Sometimes, that’s the most mature, strategic and generous action we can take.
It’s not to be taken lightly or used unintentionally. However, in some cases it is the best thing we can do.
Taking a few deep breaths, leaving the situation for just five minutes, or even postponing our decision for a week.
When we feel particularly confused, angry, jealous, lost, hurt or afraid, we’re probably operating from what Carl Jung named a splintered personality, by which he was describing the effect of a complex which is at play at that moment. That’s probably not a helpful place from which to take any choice, and especially make an important decision.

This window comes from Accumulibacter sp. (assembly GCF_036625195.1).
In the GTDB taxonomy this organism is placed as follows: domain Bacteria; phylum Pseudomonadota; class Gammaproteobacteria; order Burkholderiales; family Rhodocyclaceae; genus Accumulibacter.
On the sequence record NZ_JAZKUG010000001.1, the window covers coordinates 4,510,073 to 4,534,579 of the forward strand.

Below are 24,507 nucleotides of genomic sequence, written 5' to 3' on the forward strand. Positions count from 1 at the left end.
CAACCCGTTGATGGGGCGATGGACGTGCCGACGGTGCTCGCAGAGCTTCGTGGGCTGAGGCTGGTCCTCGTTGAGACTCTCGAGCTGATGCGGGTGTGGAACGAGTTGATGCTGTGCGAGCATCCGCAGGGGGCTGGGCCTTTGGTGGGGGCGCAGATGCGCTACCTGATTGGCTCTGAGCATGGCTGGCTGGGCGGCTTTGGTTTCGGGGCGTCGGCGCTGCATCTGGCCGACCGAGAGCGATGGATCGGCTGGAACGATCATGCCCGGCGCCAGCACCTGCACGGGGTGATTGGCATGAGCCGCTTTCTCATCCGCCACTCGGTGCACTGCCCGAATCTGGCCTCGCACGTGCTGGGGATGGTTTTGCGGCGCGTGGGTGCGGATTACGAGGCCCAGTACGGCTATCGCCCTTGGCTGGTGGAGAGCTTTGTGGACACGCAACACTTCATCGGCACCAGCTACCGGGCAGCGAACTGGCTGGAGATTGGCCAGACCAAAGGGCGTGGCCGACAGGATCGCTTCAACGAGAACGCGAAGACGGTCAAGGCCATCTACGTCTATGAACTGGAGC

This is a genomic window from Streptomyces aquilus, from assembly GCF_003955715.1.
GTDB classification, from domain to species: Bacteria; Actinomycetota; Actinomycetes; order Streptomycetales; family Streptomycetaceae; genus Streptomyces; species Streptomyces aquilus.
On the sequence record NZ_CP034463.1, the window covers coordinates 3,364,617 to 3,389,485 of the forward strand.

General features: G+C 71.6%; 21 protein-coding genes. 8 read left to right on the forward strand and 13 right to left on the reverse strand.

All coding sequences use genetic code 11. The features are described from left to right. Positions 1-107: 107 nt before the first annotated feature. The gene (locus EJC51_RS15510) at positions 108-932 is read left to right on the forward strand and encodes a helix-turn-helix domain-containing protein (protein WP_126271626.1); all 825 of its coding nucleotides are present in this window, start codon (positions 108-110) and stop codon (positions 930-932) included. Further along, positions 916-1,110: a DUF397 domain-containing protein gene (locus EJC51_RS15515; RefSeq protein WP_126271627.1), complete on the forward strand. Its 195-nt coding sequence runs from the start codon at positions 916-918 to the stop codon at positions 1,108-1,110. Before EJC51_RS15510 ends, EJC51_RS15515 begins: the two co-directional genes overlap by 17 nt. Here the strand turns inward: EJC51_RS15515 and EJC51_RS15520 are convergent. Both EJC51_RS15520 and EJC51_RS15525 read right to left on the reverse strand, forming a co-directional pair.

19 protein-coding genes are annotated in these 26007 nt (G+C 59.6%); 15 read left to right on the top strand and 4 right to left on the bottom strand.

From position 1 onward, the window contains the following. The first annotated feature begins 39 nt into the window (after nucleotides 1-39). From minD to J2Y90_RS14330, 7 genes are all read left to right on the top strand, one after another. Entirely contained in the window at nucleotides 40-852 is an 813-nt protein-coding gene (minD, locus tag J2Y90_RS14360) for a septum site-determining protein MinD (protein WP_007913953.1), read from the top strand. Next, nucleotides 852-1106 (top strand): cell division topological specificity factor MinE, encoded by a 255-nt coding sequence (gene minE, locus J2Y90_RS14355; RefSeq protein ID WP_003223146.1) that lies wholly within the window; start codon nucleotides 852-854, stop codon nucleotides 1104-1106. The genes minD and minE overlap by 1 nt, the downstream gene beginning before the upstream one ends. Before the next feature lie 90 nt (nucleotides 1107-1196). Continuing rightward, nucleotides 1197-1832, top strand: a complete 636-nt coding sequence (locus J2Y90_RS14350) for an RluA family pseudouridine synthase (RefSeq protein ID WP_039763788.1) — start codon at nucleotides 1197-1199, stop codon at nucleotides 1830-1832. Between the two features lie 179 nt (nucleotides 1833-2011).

In the long-term, we should aim to be aware of those conditions after they happen (it’s hard to be rational in the midst of them), and then find and integrate the lessons, for the time one of those situations comes again.
In the short-term, if something feels unusual, we should just wait for a bit.
Image used for the collage: Waiting for the train, Library of Congress, Prints & Photographs Division, [reproduction number, e.g., LC-USZ62-90145]